1918 - 1988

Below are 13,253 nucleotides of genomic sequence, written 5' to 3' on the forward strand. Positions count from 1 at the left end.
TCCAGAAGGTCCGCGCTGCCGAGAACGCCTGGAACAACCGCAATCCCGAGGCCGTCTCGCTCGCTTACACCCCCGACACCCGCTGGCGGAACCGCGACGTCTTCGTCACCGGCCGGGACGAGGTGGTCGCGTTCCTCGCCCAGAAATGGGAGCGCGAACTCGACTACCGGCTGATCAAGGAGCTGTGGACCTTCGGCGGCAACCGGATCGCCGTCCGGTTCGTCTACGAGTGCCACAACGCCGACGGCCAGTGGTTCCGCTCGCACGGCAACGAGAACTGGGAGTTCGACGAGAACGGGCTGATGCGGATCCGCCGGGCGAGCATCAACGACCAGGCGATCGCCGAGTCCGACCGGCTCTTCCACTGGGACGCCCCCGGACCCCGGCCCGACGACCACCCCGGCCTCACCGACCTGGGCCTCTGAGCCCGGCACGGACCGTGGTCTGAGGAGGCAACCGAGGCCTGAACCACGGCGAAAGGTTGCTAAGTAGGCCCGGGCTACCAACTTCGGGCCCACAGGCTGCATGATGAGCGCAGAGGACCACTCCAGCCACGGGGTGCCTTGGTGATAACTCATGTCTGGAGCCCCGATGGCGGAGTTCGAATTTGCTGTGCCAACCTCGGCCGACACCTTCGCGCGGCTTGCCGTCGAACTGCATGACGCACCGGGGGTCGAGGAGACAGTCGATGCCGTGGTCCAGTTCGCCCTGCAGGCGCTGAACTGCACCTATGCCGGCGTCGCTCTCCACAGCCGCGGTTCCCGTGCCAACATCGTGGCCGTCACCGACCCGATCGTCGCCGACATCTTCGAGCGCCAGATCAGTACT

Marion Aimone, whose nickname was Black Hat, was granted 160 acres of land at Heart Mountain Relocation Center. Whether this land grant came under the Homestead Act, or as a special program for returning WWII veterans, is not known. He irrigated the land using a siphon tube out of a ditch, turning the sagebrush to cropland. While at Heart Mountain he used the trunk of his car to sneak children into the Cody Nite Rodeo, where he bulldogged and rode saddle broncs. He won at least one all-around title in Kemmerer and won the Pro Bulldogger title in Lander in 1949. Like his siblings he worked in agriculture in Bridger Valley, tending sheep and cattle, putting up hay and mending fence. His three sons, Jerry, Monte, and Casey also took part in rodeo competition riding broncs, bulls, and team roping. When gathering and working cattle, he liked to use mules. Black Hat had been born near the Blacks Fork, and that is where he died when he went to check his sheep seventy years later and did not come home for supper.